- 1 Creating a VM control file from a forensic image
- 2 Using the VMDK file
- 3 External Links
Creating a VM control file from a forensic image
In general, VM software needs both an image and associated control files.
There are a number of ways to create the VM control files needed to run an image as a VM instance. At present, this article primarily provides a series of tools that can create to VMDK VM control files.
Creating a VMDK file from a forensic image
VMDK files are simple text files. They can be created by hand and then the VM run to allow registry values and passwords to be set as needed prior to boot.
Jimmy Weg has written a series of blog posts that detail the process. See the list of blog posts under external links below.
Linux tools as included in SIFT
Via the SIFT workstation (free), use the following steps:
1.open a terminal window 2.sudo su 3.mkdir /mnt/ewf1 4.mount_ewf.py (Encase Image file path) /mnt/ewf1 5.qemu-img convert /mnt/ewf1/(encase image file name) -O vmdk (give_a_name).vmdk
- Paladin 4 (free) can convert DD and E01 images to VDMK as well.
Live View (opensource) is reported as not reliable, but it does work with some images.
=== VMware Standalone Converter
This may be an option. Reports of success here and what the steps are would be great.
use EnCase (Commercial) to mount the E01 image as an emulated disk (you need to have the Physical Disk Emulator (“PDE”) module installed), then VMware to create virtual machine from the emulated physical disk. Guidance software has a good guide on how to do this in their support portal.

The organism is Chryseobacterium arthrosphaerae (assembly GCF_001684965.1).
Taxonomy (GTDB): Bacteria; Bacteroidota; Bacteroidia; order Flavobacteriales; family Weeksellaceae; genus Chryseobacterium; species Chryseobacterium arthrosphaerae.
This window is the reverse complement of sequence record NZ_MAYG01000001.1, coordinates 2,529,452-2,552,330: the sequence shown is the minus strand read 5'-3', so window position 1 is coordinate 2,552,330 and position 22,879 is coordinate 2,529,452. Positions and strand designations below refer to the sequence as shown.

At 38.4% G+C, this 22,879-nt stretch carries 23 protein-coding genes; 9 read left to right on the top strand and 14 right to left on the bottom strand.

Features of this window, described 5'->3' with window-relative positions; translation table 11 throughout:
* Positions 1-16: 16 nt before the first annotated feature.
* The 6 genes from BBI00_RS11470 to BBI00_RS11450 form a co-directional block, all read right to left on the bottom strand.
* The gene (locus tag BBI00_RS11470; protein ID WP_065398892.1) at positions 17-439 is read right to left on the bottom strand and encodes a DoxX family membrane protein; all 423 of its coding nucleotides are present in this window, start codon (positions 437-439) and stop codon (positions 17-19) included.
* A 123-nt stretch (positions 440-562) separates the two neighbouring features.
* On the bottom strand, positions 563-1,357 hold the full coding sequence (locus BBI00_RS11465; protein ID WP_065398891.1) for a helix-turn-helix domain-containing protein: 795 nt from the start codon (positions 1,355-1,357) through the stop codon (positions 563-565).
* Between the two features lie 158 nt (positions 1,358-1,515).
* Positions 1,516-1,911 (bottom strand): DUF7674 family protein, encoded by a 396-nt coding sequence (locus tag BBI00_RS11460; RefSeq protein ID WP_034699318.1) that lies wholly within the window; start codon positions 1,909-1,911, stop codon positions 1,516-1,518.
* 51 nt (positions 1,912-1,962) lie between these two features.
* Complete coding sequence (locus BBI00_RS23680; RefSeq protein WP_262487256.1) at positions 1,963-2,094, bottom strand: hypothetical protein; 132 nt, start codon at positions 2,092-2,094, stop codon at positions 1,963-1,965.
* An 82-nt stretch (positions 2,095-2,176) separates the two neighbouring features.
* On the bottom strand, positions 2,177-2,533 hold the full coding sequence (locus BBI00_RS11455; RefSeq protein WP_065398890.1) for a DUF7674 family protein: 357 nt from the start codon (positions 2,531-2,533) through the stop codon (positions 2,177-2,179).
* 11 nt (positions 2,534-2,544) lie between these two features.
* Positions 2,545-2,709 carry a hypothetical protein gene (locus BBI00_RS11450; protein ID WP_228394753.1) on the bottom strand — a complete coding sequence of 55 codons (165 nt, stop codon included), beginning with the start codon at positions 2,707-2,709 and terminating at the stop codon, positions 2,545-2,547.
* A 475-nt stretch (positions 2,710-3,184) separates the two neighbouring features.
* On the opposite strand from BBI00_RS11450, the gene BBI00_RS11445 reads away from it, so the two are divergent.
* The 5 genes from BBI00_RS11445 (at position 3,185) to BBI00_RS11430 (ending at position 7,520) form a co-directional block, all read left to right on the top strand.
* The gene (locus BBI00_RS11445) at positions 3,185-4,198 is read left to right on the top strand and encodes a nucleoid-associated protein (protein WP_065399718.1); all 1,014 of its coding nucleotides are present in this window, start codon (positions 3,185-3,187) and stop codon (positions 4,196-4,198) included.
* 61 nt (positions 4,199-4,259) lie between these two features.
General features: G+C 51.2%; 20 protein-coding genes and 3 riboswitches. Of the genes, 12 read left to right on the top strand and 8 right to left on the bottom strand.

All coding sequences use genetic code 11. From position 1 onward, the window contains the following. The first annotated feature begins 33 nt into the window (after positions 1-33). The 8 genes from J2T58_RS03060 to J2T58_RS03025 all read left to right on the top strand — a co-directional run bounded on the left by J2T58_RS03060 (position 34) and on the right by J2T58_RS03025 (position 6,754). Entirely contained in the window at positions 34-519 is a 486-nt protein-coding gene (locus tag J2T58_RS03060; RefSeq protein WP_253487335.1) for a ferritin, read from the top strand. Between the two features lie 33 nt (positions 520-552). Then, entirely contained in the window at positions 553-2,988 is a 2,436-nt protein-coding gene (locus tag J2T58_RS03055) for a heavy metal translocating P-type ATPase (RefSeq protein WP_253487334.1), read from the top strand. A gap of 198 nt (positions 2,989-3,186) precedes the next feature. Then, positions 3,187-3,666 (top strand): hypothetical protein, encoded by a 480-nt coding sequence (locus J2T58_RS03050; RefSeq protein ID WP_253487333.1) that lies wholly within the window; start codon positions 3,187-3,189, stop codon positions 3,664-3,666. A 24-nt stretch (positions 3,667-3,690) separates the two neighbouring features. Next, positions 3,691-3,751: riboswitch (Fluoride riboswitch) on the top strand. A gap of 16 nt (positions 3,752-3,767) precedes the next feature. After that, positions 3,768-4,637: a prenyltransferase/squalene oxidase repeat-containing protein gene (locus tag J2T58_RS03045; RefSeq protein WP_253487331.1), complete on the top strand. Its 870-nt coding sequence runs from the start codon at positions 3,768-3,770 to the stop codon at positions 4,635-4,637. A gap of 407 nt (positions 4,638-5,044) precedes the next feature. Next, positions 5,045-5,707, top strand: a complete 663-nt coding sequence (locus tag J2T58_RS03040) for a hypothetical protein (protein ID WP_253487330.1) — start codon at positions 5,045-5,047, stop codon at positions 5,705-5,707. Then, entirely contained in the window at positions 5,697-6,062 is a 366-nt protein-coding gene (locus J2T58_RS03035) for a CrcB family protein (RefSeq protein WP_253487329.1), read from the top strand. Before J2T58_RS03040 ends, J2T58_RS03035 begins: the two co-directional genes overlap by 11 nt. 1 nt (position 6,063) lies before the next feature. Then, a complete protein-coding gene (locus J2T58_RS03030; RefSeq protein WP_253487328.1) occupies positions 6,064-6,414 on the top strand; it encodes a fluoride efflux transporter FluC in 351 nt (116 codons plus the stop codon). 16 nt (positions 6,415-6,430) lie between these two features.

Note – EnCase v7 hasn't been proven to support this, just EnCase 6
VFC - Virtual Forensic Computing
VFC (Commercial) is reportedly very good, but troubles with booting Windows 2003 servers have been reported. It's a little pricey ($1350 for a Corp license) but per one user it WORKS the vast majority of the time and the developer provides excellent support.
Creating a KVM image
From the linux command prompt
kvm -hda myimage.dd
memory can be set as an option, cd drives can be presented, etc., and there is an option equivalent to the VMware non persistent mode.
Warning: It has been determined that using kvm's non-persistent mode can still result in an altered image. Always, always, always work from a copy.
Using the VMDK file
Once you have the VMDK file, you can create a virtual machine in Virtualbox or VMware Workstation and use the VMDK as an existing hard disk for the virtual machine. I prefer to use VMware Workstation because it has a non persistent mode which allows you to write changes to a cache file rather than the forensic image itself thus maintaining integrity.
Jimmy Weg's blog
Jimmy Weg has talked extensively about using VM with forensic images on his blog. These are detailed tutorials that manually create the VMDK file!